midught, when the general conrer-
ence or uie .Memnuisu r.piscupui
church finished the final roll ca'i last
night which brought ti a close tha
must, memorable gathering in the
story of the church. Today, memor
al services were held during the
afternoon and in the evening a Jub
llee service at the pavilion closed the
sciles of meetings.
The coference just clcsed has ac
comndshed much for the interest
ef the Metohdlst church and will
go down in cnurcn mseory as one
of the most Important In the point)
of legislative action.
The aclon of the general confer
ence in retiring rive bishops and
electing eleven other propably at
tracted the widest attention of any
other single happening but mere
were many other subjects that affac
ted the great memoership of the
Methodist church and which were
watched with aeep interest.
Among these were the decision to
stand by the present attltudo of the
church on the subject of prohibited
amsements; The refusal to return
to the time limit of pastoral servl
ces the exonerating 01 certain meo
logical schools of the charge of here
tlcal teachings; the unllicatlon of
(the Methodist publishing houses
'the consolidation of the boards ot
iciiurch benevolence; providing means
to support for superannuated minis
ters; fixing the status of superannua
te:! bishops; creating a commission
to revise the ritual of the church
bioti-julng the commission appoint
ed four years ago to bring the var
ious branches of Methodism closer
together In 'the use of common
prayer book, hymnal and catechism;
referendum of the much discussed
(jncHtlon of a colored tlshob and
many other matters of smaller ini.
rortance.
Collapse of Old Building
WASHINGTON. Mr. Gummere,
the Uulted States consul at Tangier,
in a cablegram received at the state
department over night, says that
Jreais against the lives of Ualsull's,
'captives, Perrlicaris and V alley, have
been made unless the bandit's de
mand ate granted. A dispatch from
admiral Jewel, commanding the
.Kuropean squadron, announces the
departure for Tangier of the crulser9
Olyuipla, Baltimore and Cleveland.
Ilig Flood in Kansas
TOl'EKA, Kas.-Ileavy rains
throughout the Kansas riverallcy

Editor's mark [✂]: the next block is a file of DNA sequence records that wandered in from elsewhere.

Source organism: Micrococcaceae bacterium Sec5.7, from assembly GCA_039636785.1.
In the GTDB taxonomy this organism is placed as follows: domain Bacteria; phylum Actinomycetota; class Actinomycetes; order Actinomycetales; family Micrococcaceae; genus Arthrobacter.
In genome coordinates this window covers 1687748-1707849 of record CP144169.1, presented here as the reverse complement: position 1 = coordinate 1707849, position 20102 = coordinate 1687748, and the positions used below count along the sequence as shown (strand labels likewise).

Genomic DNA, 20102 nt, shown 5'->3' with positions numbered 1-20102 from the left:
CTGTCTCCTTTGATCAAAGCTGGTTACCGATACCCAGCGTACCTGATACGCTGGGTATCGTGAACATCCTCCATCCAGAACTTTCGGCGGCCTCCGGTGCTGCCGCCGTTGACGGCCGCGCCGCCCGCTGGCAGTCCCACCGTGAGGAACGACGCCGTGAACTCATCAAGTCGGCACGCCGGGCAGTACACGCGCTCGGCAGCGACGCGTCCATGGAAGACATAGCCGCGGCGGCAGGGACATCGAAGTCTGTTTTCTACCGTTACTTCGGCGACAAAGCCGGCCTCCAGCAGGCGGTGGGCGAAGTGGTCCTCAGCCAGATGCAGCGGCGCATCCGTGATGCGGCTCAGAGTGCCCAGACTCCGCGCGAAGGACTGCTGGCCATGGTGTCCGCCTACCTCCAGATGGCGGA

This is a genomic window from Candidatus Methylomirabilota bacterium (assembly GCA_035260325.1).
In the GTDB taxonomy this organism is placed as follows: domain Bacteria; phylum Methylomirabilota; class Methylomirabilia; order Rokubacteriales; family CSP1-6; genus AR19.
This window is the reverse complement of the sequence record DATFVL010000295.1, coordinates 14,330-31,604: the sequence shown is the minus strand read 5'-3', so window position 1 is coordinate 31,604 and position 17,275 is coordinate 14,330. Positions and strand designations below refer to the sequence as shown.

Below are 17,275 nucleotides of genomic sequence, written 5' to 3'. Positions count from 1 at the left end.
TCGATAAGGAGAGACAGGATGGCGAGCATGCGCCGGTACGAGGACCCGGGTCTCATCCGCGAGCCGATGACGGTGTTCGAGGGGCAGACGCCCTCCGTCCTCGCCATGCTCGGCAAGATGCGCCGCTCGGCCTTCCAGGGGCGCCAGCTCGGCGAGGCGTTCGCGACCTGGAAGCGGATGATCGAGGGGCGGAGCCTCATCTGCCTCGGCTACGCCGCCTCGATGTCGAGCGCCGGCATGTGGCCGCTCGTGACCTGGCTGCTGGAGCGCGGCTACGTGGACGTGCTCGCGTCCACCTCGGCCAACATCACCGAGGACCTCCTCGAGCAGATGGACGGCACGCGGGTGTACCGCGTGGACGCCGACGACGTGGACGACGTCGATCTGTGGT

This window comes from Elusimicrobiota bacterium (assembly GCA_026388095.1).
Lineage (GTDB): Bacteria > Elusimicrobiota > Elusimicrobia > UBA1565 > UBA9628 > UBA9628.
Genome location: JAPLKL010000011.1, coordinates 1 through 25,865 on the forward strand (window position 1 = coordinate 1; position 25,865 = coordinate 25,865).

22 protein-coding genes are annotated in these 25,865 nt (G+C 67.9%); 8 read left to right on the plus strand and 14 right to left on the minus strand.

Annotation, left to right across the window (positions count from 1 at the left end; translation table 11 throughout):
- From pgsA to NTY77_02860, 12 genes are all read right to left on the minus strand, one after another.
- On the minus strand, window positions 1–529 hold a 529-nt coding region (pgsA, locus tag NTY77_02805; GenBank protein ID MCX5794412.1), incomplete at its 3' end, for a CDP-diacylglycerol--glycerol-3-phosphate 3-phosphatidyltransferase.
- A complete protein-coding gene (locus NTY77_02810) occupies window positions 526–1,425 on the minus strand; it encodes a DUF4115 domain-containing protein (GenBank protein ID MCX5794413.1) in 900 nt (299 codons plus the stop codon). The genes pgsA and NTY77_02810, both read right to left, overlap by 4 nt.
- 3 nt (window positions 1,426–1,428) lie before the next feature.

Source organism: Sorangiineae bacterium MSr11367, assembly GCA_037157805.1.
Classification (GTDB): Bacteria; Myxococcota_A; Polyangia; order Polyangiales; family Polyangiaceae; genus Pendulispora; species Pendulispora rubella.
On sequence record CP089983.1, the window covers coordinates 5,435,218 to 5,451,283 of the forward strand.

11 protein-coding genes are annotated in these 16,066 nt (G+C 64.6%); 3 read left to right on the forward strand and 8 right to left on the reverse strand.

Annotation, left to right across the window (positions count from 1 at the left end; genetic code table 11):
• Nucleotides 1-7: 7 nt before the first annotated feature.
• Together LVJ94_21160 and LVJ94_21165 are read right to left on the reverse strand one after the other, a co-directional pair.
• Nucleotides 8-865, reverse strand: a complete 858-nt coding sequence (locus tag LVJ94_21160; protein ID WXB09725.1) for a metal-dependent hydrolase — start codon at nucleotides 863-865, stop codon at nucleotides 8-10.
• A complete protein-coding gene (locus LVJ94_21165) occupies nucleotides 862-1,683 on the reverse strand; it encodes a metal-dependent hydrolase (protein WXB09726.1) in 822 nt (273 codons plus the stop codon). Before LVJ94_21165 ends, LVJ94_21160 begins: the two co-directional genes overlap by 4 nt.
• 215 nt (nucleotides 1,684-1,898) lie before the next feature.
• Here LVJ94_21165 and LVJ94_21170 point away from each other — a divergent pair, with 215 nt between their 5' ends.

has caused higher water than at any
time since the flood of a year ago.
It Is expected that the Kansas river
will be very high by tomorrow,
though no dangerous rise is looked
for. The rain has been general
ver tne state for tblrty-slx hours,
and bas extended to the Colorado
line. All rallrcads are having
I trouble.
KIN CHOU IS TAKEN
jAt-ANKsK CAPTIKKTHK CITT,
AT HK.4VV 1 0T.
LOSS TWELVE THOUSAND
roKCKD IO FALL BACK ATTKK
STRONG KKMSTAM'K.
('radically an Artillery Uual BrKouing
Tliurmdaj and CoutiJiuiK tor
Houra Warships Aid
Japanese.
LONDON. A dispatch to the Cen
tral News from Harbin says tha
Japanese losses during the righting
at Kin-Chou are said to be twelve
thousand men killed. It is said
these figures have continued by an
odlcial dipatch. Fighting, it is
added, is still going on in the vici
nity of Kin Chou.
Jbe Japanese legation have re
ceived the following ctlicial dispatch
from Tokio:
Kin-Chou and all the heights in
Its vicinity have been taken and
our truops are pushing the Russians
towards Port Arthur."
A dispatch from Toklo to the Cen
tra) News, dated today: says:
"The fighting which culminated
In the Japanese occupation of Kin
Chou was practically conHned to an
artillery duel, which, beginning at
dawn of May 20, continued without
intermission for live Lours.
"Three Japanese warships in Kin
Chou nay co-opera tea, firing with
heavy guns on tlie Russian positions.
A Russian gunboat in Talienwan
bay also joined in the light, bum
bardlng te left flank of the Japanese
army.
Kin Chou castle was occupied by
Japanese twenty minutes past four
o'clock this morning. Liter the
Russians were driven from their
positions on the southern height.
The Japanese are no win pursuit of
the retreating Russians."
Ilaron Ilayashi, the Japanese min
ister, discussing the recent fighting
north of Port Atthur, said today:
Kin Chou will be occupied as a
first base. The neighboring hills
will be strongly furtlried In order
that they can be held indefinitely.
For food supplies and amunition
Port Dalny bill be second base.
"The possessions of Kin Chou will
be invaluable aid in the campaign
against Port A tthur. Tbe hills com
mand positions of the country for
several miles in the direction of Port
Arthur. I preusme from the ac
tion at R1d Chou that the Russians
Intend to make another stand at
Port Danly. Their justification for
defending Kin Chou must have
been the belief that their numbers
were able to cope with ours, so 1 ex
pect that practically all the available
Ruislan troops have been moved out
from Port Arthur In the attempt
.0 head off tbe investment.
San Domingo Rebels Win.
CAPE IIAYTIEN.-A seiiousbat
tie was fought today between the
Dominican troops and tbe revolu
tionists at Esperanza, on tbc road
from Monte Crist! to Santiago, near
Mao. Th revolutionists were victor
ious. Many were killed or wounded
on both sides. -
Gen. Raoul Cabrera, minister of
war, who commanded the govern
ment troops, was killed and bis body
was taken to Navarette.
The revolutionists are before Nav
arette, where another battle will be
fought.
Tbe government troops are wait
in for re-lnforcemenU
The United States crnisdr Detroit
aud the gunboat Newp-trt arc c
Monte CrLstl.
Iowa Issues Requisition.
DES MOINES, Ia. -Governor Cuto
mlns today Issued a requisition for